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You should ride with music. In ear buds will be sufficient. Or get a senna.

Also check out this app

https://play.google.com/store/apps/d...tionxl.mandown
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Old 10-28-2015, 11:30 AM   #31
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Good grief, I drive to valley 2-3 times a year for family - in a cage. doesnt seem like much fun on a bike. cops are bad too. lots of podunk small towns with low speed limits.
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Old 10-28-2015, 11:45 AM   #32
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Back in '92, or '93, I had taken a trip to California to just "pop up" and visit Motorcyclist magazine. I DIDN'T get there. I was on a "standard" Seca II, ( stock was about 48 h.p.) I got as far as Brownsville.. Visited the army base, and turned back, after after a few days visit, returned home. Texas "nothing to see" flat roads will tire you out.

Get some bar riders, or higher mount handlebars.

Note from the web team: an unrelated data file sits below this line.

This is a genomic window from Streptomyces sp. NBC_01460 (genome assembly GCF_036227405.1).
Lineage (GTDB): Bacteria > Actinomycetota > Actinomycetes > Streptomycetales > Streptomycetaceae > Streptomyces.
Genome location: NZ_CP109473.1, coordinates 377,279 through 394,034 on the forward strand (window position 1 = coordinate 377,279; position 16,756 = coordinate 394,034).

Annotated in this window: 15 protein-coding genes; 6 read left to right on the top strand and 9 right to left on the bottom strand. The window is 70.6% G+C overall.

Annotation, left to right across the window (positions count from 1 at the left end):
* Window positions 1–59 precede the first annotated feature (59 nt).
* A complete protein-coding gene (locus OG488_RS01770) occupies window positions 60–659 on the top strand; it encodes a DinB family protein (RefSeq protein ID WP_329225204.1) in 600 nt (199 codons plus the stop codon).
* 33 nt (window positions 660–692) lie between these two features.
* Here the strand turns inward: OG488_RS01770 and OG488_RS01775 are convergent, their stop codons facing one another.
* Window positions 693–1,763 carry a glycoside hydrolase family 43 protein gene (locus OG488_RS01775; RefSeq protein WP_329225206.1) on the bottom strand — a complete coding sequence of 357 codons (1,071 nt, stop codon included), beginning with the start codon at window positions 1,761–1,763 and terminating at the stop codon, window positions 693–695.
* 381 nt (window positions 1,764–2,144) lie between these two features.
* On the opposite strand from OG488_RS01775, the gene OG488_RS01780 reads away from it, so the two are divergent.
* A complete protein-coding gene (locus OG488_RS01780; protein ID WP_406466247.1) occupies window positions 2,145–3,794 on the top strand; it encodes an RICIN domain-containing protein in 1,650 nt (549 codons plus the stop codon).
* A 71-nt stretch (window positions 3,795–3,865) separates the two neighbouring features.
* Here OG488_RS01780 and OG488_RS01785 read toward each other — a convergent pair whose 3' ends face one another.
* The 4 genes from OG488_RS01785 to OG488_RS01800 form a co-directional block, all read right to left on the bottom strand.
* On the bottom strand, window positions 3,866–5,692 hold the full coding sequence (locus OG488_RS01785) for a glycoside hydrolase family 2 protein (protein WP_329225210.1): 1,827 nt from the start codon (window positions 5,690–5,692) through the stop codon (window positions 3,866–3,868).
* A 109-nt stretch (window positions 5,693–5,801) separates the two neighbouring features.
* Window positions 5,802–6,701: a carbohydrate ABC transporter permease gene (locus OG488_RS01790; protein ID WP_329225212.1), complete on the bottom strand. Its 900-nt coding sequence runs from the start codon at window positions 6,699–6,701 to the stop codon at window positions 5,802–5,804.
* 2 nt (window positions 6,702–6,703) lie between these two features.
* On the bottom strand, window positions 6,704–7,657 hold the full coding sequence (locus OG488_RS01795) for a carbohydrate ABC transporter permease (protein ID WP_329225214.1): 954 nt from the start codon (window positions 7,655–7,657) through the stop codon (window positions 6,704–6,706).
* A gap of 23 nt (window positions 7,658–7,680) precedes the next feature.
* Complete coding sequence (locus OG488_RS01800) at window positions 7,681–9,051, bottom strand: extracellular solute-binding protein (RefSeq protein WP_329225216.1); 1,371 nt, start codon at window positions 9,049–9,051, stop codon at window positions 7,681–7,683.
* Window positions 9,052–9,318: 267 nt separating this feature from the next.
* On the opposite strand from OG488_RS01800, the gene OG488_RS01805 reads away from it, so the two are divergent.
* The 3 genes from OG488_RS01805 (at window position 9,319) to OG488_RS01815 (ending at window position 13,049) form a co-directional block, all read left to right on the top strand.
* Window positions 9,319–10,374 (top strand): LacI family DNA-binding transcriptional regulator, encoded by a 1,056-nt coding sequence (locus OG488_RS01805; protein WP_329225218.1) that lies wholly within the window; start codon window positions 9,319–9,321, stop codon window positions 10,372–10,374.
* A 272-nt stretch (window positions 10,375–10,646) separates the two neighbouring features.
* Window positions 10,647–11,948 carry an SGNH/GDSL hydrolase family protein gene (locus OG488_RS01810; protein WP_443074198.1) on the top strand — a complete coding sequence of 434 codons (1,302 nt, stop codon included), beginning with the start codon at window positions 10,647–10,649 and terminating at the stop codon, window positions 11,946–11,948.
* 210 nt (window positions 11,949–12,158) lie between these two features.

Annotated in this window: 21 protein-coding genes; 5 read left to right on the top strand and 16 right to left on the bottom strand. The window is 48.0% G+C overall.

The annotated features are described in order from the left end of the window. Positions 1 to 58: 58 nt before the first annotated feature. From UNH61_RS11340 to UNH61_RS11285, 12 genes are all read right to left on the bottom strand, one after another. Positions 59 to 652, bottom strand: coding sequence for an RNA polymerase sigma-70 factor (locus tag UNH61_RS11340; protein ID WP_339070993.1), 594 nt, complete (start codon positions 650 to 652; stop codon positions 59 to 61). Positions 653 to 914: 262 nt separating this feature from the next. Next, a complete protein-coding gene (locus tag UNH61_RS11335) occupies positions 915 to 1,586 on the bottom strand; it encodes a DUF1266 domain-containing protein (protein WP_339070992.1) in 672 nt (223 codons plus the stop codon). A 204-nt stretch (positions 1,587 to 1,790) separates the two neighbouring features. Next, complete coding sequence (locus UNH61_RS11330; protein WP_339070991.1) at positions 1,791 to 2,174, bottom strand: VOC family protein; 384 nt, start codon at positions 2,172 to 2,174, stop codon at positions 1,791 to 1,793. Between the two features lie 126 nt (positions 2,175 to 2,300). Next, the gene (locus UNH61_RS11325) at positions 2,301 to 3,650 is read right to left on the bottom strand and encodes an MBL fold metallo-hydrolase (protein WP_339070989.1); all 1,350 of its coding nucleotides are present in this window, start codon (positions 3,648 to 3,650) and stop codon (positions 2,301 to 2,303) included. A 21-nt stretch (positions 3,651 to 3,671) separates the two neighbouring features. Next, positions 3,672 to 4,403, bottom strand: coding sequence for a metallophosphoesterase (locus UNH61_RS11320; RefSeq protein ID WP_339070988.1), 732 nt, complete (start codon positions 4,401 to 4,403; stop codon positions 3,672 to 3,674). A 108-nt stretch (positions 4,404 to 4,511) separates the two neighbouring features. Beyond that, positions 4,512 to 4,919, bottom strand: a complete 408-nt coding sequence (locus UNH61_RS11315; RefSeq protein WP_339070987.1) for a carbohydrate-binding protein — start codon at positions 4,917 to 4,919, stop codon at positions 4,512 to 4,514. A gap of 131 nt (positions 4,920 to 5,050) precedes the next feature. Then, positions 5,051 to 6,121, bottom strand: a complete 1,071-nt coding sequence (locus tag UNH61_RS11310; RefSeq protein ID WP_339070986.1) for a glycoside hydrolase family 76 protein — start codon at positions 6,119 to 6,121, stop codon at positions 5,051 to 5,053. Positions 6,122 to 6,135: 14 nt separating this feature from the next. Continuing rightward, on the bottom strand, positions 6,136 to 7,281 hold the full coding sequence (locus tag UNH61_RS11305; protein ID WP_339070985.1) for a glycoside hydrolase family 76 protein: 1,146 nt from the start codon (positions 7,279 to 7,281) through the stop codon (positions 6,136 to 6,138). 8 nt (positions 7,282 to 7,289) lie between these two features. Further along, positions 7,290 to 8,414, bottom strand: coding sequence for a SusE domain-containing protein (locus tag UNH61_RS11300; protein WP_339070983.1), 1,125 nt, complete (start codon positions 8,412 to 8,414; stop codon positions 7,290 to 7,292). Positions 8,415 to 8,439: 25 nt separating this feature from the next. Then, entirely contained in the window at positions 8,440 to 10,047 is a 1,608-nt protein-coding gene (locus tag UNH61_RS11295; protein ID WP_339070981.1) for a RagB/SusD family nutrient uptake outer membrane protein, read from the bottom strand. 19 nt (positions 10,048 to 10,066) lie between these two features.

Take a break after every two hours, or during fill-up.

TRY not to ride at night. Long stretches of road, no streetlights... Riding at 80 or 90 mph.(or more)... I almost got a dear, or coyote. I was riding faster than my reaction time by headlight. (Texas roads, at night feels like riding in an unlit tunnel.)

Ride in the day. Traffic sucks, but at least you know what's going around you. Being tired..Way tired, and night Riding plays tricks on you, even if miliseconds. Know when to pull over, rest stop/hotel/motel etc. (get first floor if possible, bring bike inside your room.)

Carry a basic tool pack, tire plug, and inflator if possible. You NEVER KNOW. ( I actually went with 40 lbs of tools ) to fix anything mechanical.

Drink lots of water.

Drink lots of water.

Drink lots of water.

Speed isn't much the case. Go a Constant pace. Don't worry about time "getting there". Enjoy the ride.